Lewis is the author of more than fifty books of poetry for children, which find their shape in both free and formal verse and engage a wide range of subjects from history to mathematics, Russian folklore to the animal kingdom. His books for children include Spot the Plot: A Riddle Book of Book Riddles (2009, illustrated by Lynn Munsinger); New York Times Best Illustrated Book The Last Resort (2002, illustrated by Roberto Innocenti and translated into more than a dozen languages); The Shoe Tree of Chagrin (2001, illustrated by Chris Sheban), which won the Society of Children’s Book Writers & Illustrators’ Golden Kite Award; and A Hippopotamusn’t: And Other Animal Poems (1990, illustrated by Victoria Chess). His collaborations with other children’s poets have yielded several collections, including Castles: Old Stone Poems (2006, with Rebecca Dotlich, illustrated by Dan Burr) and Birds on a Wire: A Renga ‘Round the Town (2008, with Paul Janeczko, illustrated by Gary Lippincott).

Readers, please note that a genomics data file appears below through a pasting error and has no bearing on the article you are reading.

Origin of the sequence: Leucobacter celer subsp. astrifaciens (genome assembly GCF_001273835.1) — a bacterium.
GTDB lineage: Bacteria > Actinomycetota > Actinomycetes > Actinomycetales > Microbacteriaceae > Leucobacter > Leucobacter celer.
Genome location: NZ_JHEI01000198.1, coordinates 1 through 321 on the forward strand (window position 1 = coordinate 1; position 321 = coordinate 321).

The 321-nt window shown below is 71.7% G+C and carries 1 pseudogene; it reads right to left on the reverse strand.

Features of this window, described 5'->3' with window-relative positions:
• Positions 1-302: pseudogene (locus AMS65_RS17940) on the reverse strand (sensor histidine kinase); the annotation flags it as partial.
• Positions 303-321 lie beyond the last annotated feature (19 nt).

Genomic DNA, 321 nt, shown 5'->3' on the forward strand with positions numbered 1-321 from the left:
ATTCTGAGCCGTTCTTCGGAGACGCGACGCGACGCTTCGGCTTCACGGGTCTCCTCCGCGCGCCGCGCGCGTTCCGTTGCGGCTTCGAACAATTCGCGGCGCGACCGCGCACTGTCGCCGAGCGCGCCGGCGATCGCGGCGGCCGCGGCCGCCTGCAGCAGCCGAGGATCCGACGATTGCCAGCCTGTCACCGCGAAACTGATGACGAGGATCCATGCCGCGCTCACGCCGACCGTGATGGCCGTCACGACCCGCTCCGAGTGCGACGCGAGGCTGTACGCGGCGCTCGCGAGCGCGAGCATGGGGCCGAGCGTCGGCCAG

Fly With Me by Jane Yolen, Heidi E.Y. Stemple, Adam Stemple, and Jason Stemple

Source: Media Masters Publicity
Hardcover, 192 pgs.
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Fly with Me: A Celebration of Birds Through Pictures, Poems, and Stories by Jane Yolen, Heidi E.Y. Stemple, Adam Stemple, and Jason Stemple is gorgeous. The photographs and reproductions of artwork are stunning, bring each bird to life for young readers. With these colorful pictures, it will be hard for young readers to turn away, and parents will be able to use this as a resource for not only the biology of birds, but also in geography lessons in which state birds are talked about. The giant state bird map is wonderfully detailed, as are the pages about migration, ancient birds, evolution and extinction, and so much more.

I originally wanted to review this book because poetry is included, and Yolen’s poems are always accessible to a number of audiences. I wasn’t wrong about that here, either, as her poems in this book are a great way to introduce young readers to birds. There also are poems from Heidi E.Y. Stemple, which are equally accessible. I loved sharing with my daughter how Stemple’s poem, “Vee,” not only examines the migration of geese but is also shaped like the “V” formation of geese.